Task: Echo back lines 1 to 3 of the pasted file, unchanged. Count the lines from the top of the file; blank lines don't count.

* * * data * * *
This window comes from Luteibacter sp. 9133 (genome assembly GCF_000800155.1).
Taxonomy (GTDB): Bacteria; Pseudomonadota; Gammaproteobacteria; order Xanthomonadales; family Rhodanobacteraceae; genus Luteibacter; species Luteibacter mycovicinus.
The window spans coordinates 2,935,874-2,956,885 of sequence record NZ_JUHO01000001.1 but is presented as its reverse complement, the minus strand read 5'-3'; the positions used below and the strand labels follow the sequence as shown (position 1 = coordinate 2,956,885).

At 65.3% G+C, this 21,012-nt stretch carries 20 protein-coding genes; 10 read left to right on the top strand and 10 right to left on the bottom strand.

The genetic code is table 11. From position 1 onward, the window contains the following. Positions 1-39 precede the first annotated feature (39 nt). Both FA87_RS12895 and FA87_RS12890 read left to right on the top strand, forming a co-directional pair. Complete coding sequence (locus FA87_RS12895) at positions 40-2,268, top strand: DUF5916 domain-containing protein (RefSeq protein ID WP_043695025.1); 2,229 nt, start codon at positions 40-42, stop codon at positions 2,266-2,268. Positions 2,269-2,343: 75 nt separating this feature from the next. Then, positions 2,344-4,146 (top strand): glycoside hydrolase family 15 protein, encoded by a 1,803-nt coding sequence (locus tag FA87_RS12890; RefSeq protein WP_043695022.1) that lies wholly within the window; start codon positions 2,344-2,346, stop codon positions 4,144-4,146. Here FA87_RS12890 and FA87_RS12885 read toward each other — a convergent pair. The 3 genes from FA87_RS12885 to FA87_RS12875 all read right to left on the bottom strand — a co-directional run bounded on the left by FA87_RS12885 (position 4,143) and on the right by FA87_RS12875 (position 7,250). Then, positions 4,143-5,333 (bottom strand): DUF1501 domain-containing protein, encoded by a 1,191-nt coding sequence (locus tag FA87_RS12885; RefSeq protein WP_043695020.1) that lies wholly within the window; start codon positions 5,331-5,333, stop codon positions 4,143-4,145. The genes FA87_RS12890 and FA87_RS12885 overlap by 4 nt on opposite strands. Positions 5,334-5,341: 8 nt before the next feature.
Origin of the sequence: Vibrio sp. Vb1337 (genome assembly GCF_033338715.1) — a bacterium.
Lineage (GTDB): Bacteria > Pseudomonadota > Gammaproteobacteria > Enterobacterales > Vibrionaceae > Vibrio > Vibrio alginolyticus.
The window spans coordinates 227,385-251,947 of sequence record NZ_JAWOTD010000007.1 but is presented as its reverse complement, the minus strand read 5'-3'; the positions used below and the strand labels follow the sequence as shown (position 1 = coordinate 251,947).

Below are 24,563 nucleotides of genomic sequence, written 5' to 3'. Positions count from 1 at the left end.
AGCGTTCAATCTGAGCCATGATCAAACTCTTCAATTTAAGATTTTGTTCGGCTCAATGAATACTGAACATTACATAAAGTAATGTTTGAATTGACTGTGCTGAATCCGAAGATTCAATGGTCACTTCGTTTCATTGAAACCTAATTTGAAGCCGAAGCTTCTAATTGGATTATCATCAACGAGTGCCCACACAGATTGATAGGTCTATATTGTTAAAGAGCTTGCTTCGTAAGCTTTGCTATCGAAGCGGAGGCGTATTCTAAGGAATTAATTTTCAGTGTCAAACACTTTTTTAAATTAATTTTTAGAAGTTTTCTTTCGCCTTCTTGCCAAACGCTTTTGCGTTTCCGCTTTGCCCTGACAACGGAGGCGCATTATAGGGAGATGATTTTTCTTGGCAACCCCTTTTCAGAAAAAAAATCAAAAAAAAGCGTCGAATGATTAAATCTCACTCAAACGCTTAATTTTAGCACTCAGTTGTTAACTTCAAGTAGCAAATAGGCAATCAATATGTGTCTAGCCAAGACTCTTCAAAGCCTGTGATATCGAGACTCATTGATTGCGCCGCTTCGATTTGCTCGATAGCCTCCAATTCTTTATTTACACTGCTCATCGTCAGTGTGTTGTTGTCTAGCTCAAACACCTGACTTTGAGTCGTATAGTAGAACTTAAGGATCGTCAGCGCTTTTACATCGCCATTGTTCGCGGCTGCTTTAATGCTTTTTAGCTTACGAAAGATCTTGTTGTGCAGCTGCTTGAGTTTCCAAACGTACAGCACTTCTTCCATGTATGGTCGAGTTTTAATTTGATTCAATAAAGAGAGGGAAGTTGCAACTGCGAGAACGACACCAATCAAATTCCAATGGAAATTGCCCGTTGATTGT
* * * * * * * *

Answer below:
This window comes from Luteibacter sp. 9133 (genome assembly GCF_000800155.1).
Taxonomy (GTDB): Bacteria; Pseudomonadota; Gammaproteobacteria; order Xanthomonadales; family Rhodanobacteraceae; genus Luteibacter; species Luteibacter mycovicinus.
The window spans coordinates 2,935,874-2,956,885 of sequence record NZ_JUHO01000001.1 but is presented as its reverse complement, the minus strand read 5'-3'; the positions used below and the strand labels follow the sequence as shown (position 1 = coordinate 2,956,885).